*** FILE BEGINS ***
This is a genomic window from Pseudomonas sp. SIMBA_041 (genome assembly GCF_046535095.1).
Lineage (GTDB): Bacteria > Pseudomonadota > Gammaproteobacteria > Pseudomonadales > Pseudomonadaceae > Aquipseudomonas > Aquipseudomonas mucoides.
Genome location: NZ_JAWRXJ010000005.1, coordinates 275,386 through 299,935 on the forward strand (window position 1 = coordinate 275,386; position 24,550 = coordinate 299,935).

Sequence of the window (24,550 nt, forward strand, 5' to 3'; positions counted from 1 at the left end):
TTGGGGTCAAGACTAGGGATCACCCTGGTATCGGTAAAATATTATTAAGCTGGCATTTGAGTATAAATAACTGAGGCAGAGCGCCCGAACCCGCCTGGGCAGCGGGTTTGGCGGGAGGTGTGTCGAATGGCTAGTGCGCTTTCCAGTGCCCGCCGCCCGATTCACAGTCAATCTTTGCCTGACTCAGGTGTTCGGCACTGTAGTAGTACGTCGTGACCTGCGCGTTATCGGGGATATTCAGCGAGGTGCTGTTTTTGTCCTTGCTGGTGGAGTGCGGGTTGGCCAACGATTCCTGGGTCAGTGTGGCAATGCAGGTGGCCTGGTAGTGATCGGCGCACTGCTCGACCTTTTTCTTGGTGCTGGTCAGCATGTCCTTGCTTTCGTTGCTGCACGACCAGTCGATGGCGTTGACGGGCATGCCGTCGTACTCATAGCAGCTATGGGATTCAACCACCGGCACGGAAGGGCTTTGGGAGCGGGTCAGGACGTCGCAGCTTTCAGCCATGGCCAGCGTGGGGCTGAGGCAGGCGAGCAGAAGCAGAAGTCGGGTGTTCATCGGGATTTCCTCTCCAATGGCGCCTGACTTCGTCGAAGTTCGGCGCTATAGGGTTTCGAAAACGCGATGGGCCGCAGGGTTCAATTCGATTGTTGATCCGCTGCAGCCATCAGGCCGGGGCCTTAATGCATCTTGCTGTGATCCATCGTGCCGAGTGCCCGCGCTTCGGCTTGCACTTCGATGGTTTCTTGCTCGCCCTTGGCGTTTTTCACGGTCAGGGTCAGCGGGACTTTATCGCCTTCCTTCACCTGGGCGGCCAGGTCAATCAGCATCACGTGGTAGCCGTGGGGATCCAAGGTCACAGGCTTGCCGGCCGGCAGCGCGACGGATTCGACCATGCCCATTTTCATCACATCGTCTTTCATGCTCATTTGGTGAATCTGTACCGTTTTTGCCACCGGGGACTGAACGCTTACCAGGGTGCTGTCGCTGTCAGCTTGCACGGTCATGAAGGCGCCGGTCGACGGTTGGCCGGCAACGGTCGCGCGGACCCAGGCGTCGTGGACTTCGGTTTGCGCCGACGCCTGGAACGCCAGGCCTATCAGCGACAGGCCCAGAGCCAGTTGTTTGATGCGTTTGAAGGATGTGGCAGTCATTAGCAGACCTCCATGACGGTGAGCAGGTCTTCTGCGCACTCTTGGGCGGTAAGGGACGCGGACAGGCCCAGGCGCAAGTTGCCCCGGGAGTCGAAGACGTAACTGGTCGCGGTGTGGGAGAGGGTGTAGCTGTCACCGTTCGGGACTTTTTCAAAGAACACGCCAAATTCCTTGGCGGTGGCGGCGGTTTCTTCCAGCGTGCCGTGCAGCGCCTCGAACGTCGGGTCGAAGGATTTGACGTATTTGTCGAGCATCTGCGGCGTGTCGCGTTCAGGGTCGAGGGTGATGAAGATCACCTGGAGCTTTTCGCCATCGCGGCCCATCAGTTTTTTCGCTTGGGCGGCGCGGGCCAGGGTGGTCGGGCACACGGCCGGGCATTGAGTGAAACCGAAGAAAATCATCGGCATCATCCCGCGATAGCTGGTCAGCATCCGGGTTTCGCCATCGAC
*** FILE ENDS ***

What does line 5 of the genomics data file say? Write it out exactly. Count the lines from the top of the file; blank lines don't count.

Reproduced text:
TTGGGGTCAAGACTAGGGATCACCCTGGTATCGGTAAAATATTATTAAGCTGGCATTTGAGTATAAATAACTGAGGCAGAGCGCCCGAACCCGCCTGGGCAGCGGGTTTGGCGGGAGGTGTGTCGAATGGCTAGTGCGCTTTCCAGTGCCCGCCGCCCGATTCACAGTCAATCTTTGCCTGACTCAGGTGTTCGGCACTGTAGTAGTACGTCGTGACCTGCGCGTTATCGGGGATATTCAGCGAGGTGCTGTTTTTGTCCTTGCTGGTGGAGTGCGGGTTGGCCAACGATTCCTGGGTCAGTGTGGCAATGCAGGTGGCCTGGTAGTGATCGGCGCACTGCTCGACCTTTTTCTTGGTGCTGGTCAGCATGTCCTTGCTTTCGTTGCTGCACGACCAGTCGATGGCGTTGACGGGCATGCCGTCGTACTCATAGCAGCTATGGGATTCAACCACCGGCACGGAAGGGCTTTGGGAGCGGGTCAGGACGTCGCAGCTTTCAGCCATGGCCAGCGTGGGGCTGAGGCAGGCGAGCAGAAGCAGAAGTCGGGTGTTCATCGGGATTTCCTCTCCAATGGCGCCTGACTTCGTCGAAGTTCGGCGCTATAGGGTTTCGAAAACGCGATGGGCCGCAGGGTTCAATTCGATTGTTGATCCGCTGCAGCCATCAGGCCGGGGCCTTAATGCATCTTGCTGTGATCCATCGTGCCGAGTGCCCGCGCTTCGGCTTGCACTTCGATGGTTTCTTGCTCGCCCTTGGCGTTTTTCACGGTCAGGGTCAGCGGGACTTTATCGCCTTCCTTCACCTGGGCGGCCAGGTCAATCAGCATCACGTGGTAGCCGTGGGGATCCAAGGTCACAGGCTTGCCGGCCGGCAGCGCGACGGATTCGACCATGCCCATTTTCATCACATCGTCTTTCATGCTCATTTGGTGAATCTGTACCGTTTTTGCCACCGGGGACTGAACGCTTACCAGGGTGCTGTCGCTGTCAGCTTGCACGGTCATGAAGGCGCCGGTCGACGGTTGGCCGGCAACGGTCGCGCGGACCCAGGCGTCGTGGACTTCGGTTTGCGCCGACGCCTGGAACGCCAGGCCTATCAGCGACAGGCCCAGAGCCAGTTGTTTGATGCGTTTGAAGGATGTGGCAGTCATTAGCAGACCTCCATGACGGTGAGCAGGTCTTCTGCGCACTCTTGGGCGGTAAGGGACGCGGACAGGCCCAGGCGCAAGTTGCCCCGGGAGTCGAAGACGTAACTGGTCGCGGTGTGGGAGAGGGTGTAGCTGTCACCGTTCGGGACTTTTTCAAAGAACACGCCAAATTCCTTGGCGGTGGCGGCGGTTTCTTCCAGCGTGCCGTGCAGCGCCTCGAACGTCGGGTCGAAGGATTTGACGTATTTGTCGAGCATCTGCGGCGTGTCGCGTTCAGGGTCGAGGGTGATGAAGATCACCTGGAGCTTTTCGCCATCGCGGCCCATCAGTTTTTTCGCTTGGGCGGCGCGGGCCAGGGTGGTCGGGCACACGGCCGGGCATTGAGTGAAACCGAAGAAAATCATCGGCATCATCCCGCGATAGCTGGTCAGCATCCGGGTTTCGCCATCGAC